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GOOD Design Daily: Type Made from the Sky

Lisa Rienermann's Type the Sky project uses the spaces between buildings to form the letters of the alphabet, from A to Z.



We've all contemplated the unique shapes created where the buildings meet blue sky while strolling our favorite cities. But photographer and illustrator Lisa Rienermann took those shapes one step further, arranging the voids into a typographic language that's literally constructed from the skyline. Type the Sky was created in 2008, and it's a beauty.

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GOOD Design Daily: Oscar-Worthy Posters for Oscar-Nominated Films

A British illustrator has re-imagined the posters for five Academy Award films that captures their essence better than those studio-produced ads.



The Academy Awards are this Sunday night and even though this is an exceptionally strong year for visually-stunning films (go Black Swan!), Hollywood has (typically) left something to be desired in the promotional poster department. Mr Shabba, also known as the British designer and illustrator Dean Walton, has taken it upon himself to recast five nominated films as gorgeous illustrated prints, which are now available for purchase.

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GOOD Design Daily: The World's Best-Designed Newspaper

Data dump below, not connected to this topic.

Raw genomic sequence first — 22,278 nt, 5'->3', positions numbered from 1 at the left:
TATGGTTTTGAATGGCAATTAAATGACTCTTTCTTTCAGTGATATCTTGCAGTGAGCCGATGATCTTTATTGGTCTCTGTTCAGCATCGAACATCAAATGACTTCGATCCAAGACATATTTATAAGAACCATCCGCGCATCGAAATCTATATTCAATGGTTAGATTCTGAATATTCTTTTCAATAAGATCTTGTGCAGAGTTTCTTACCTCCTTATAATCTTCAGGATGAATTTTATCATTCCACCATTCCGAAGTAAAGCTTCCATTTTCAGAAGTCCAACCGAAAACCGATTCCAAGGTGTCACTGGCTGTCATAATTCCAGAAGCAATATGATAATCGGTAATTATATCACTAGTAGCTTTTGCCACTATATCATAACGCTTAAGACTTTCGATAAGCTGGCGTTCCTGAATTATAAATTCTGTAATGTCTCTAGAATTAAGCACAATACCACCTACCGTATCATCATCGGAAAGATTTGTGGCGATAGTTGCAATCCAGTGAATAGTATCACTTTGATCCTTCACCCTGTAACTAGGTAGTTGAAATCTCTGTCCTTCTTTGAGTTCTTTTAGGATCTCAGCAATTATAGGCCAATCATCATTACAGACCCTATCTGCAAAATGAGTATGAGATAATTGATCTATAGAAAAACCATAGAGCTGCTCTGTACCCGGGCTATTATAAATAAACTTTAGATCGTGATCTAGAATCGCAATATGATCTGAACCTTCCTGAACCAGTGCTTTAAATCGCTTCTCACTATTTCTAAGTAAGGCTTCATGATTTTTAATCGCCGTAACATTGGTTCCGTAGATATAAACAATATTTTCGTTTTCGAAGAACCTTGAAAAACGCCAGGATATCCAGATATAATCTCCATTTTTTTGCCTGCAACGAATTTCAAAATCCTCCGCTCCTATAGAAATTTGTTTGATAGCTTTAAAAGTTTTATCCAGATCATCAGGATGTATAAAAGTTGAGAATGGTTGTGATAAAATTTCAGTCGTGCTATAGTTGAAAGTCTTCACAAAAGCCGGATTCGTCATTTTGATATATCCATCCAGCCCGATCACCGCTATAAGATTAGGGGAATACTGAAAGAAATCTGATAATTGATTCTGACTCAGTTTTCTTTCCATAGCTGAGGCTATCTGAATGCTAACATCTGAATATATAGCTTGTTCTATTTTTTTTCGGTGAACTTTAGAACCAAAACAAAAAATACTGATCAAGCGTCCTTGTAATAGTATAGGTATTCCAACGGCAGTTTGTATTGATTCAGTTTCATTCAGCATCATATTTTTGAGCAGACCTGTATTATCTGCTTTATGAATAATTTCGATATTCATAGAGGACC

The Society of News Design has named a Portuguese publication as the world's best-designed newspaper. Print has never been so alive.



No, it's not The New York Times, and it's certainly not The Daily. According to the Society of News Design's Best of Newspaper Design Creative Competition, the best-designed newspaper in the world is i, short for informação, which is—congrats if you guessed it—Portuguese. Yes, the world's best-designed newspaper is a colorful, less-than-two-year-old, small-format tabloid paper published in Portugal. Who knew?

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GOOD Design Daily: Michael Bierut's 100-Day Design Workshop

For the past five years, Michael Bierut has been giving his students a simple assignment: Perform a "design operation" and repeat it for 100 days.


Undertaking a daily project—conceptualizing, executing, and documenting some task every 24 hours—has become a popular exercise for designers and people in other creative fields. This process seems to push these poor self-experimenters to the brink of sanity somewhere near day 87, but it also spurs exceptionally creative thought. Over at Design Observer, Michael Bierut writes about a workshop he's given at Yale for the past five years where he tells design students to perform a "design operation" once a day, for 100 days.

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